The Croatian government is interested in an early commissioning of the Druzhba-Adria oil pipeline and in intensifying economic cooperation with Russia, said Croatian Deputy Prime Minister Slavko Linic. The meeting between Linic and Russian energy minister Igor Yusufov resulted in signing a Russo-Croatian protocol on taking the Druzhba-Adria project off the ground. According to Linic, the signed document clearly testifies to the willingness of Russia and Croatia to launch the project as soon as possible. Other parties to the project are the following four countries--Ukraine, Belarus, Slovakia and Hungary. The deputy prime minister of Croatia stressed that his country would like to increase trade turnover with Russia and to encourage the growth of investment in Croatian economy. He also reminded his audience that next year the Croatian government intended to start privatising the INA oil company. This, in his words, opens new opportunities for Russian companies willing to enter the Croatian market. Zagreb also aspires to help Croatian companies return to the Russian market. Linic emphasised that Croatia annually purchased large amounts of oil and gas in Russia and was interested in establishing balanced trade by increasing the flow of Croatian goods to Russia. My first meetings with Russian officials, he stressed, have shown that our governments agree on this issue, and the initiative now belongs to entrepreneurs of the two countries.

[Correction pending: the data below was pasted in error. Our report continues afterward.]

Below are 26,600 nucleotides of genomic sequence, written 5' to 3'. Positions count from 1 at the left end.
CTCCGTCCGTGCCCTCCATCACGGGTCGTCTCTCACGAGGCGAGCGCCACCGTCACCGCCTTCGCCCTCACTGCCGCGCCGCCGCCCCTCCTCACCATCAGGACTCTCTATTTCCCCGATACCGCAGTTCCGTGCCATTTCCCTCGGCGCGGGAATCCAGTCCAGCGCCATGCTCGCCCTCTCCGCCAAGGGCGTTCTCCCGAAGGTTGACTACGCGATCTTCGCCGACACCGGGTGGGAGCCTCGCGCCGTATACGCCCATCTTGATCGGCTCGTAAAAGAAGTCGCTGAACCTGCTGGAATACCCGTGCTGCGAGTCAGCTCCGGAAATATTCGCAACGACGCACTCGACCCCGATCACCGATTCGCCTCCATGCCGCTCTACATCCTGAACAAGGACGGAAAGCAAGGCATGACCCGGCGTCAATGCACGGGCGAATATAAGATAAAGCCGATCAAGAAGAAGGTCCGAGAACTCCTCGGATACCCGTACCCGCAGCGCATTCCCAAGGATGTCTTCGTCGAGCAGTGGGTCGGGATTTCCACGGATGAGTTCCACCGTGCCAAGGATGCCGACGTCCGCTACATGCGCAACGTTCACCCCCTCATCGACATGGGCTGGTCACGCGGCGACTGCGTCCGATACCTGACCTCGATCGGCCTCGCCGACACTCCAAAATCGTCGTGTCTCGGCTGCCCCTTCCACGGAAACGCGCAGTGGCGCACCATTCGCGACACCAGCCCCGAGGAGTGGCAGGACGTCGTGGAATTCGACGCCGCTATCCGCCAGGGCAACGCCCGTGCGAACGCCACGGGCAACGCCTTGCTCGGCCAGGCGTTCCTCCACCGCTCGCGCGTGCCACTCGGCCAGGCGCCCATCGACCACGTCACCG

Rescuers found the pilot of one of the two Su-34 fighters that had collided in midair in the Far East on January 18
In response to the unlawful December 1 arrest and detention of Chinese tech giant Huawei's chief financial officer Sabrina Meng Wanzhou by Canadian authorities in Vancouver at the behest of the Trump regime, facing possible unacceptable extradition to the US, Beijing warned its high-tech personnel last month against traveling to America unless it's essential.